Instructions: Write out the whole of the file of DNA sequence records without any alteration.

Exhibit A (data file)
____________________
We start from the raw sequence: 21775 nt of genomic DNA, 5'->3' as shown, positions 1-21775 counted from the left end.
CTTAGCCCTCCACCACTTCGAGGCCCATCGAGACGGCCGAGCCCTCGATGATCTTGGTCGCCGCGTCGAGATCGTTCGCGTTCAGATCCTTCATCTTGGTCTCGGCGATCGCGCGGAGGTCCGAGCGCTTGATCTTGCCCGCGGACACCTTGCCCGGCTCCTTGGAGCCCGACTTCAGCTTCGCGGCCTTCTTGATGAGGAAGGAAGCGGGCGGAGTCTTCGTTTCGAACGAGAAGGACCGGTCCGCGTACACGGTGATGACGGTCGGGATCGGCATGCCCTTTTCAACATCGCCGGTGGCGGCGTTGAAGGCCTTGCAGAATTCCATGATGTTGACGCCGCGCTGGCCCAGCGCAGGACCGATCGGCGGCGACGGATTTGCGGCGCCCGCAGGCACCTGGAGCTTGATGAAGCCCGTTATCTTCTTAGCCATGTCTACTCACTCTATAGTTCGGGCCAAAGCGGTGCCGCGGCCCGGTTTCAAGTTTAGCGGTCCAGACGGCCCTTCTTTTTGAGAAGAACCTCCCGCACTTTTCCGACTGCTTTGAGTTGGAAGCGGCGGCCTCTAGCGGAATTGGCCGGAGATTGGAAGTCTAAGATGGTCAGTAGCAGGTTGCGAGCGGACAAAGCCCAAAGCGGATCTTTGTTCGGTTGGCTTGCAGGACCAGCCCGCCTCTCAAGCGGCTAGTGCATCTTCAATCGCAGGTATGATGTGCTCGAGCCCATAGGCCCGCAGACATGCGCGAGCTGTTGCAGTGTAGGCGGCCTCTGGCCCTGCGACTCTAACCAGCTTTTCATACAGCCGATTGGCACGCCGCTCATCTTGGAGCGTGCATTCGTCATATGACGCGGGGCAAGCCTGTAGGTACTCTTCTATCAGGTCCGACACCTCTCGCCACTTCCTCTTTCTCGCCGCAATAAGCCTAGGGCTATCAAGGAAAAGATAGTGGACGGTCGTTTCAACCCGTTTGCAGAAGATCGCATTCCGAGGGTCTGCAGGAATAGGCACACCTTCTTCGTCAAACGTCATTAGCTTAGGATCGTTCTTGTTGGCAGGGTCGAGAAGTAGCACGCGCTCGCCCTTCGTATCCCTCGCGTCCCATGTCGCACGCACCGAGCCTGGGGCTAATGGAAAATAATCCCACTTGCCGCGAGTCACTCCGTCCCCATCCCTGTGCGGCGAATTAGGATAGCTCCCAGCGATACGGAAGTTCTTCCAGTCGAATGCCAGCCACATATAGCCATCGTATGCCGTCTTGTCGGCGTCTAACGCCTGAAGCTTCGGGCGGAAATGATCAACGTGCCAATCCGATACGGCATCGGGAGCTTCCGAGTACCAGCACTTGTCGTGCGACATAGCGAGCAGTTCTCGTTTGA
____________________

We start from the raw sequence: 21775 nt of genomic DNA, 5'->3' as shown, positions 1-21775 counted from the left end.
CTTAGCCCTCCACCACTTCGAGGCCCATCGAGACGGCCGAGCCCTCGATGATCTTGGTCGCCGCGTCGAGATCGTTCGCGTTCAGATCCTTCATCTTGGTCTCGGCGATCGCGCGGAGGTCCGAGCGCTTGATCTTGCCCGCGGACACCTTGCCCGGCTCCTTGGAGCCCGACTTCAGCTTCGCGGCCTTCTTGATGAGGAAGGAAGCGGGCGGAGTCTTCGTTTCGAACGAGAAGGACCGGTCCGCGTACACGGTGATGACGGTCGGGATCGGCATGCCCTTTTCAACATCGCCGGTGGCGGCGTTGAAGGCCTTGCAGAATTCCATGATGTTGACGCCGCGCTGGCCCAGCGCAGGACCGATCGGCGGCGACGGATTTGCGGCGCCCGCAGGCACCTGGAGCTTGATGAAGCCCGTTATCTTCTTAGCCATGTCTACTCACTCTATAGTTCGGGCCAAAGCGGTGCCGCGGCCCGGTTTCAAGTTTAGCGGTCCAGACGGCCCTTCTTTTTGAGAAGAACCTCCCGCACTTTTCCGACTGCTTTGAGTTGGAAGCGGCGGCCTCTAGCGGAATTGGCCGGAGATTGGAAGTCTAAGATGGTCAGTAGCAGGTTGCGAGCGGACAAAGCCCAAAGCGGATCTTTGTTCGGTTGGCTTGCAGGACCAGCCCGCCTCTCAAGCGGCTAGTGCATCTTCAATCGCAGGTATGATGTGCTCGAGCCCATAGGCCCGCAGACATGCGCGAGCTGTTGCAGTGTAGGCGGCCTCTGGCCCTGCGACTCTAACCAGCTTTTCATACAGCCGATTGGCACGCCGCTCATCTTGGAGCGTGCATTCGTCATATGACGCGGGGCAAGCCTGTAGGTACTCTTCTATCAGGTCCGACACCTCTCGCCACTTCCTCTTTCTCGCCGCAATAAGCCTAGGGCTATCAAGGAAAAGATAGTGGACGGTCGTTTCAACCCGTTTGCAGAAGATCGCATTCCGAGGGTCTGCAGGAATAGGCACACCTTCTTCGTCAAACGTCATTAGCTTAGGATCGTTCTTGTTGGCAGGGTCGAGAAGTAGCACGCGCTCGCCCTTCGTATCCCTCGCGTCCCATGTCGCACGCACCGAGCCTGGGGCTAATGGAAAATAATCCCACTTGCCGCGAGTCACTCCGTCCCCATCCCTGTGCGGCGAATTAGGATAGCTCCCAGCGATACGGAAGTTCTTCCAGTCGAATGCCAGCCACATATAGCCATCGTATGCCGTCTTGTCGGCGTCTAACGCCTGAAGCTTCGGGCGGAAATGATCAACGTGCCAATCCGATACGGCATCGGGAGCTTCCGAGTACCAGCACTTGTCGTGCGACATAGCGAGCAGTTCTCGTTTGA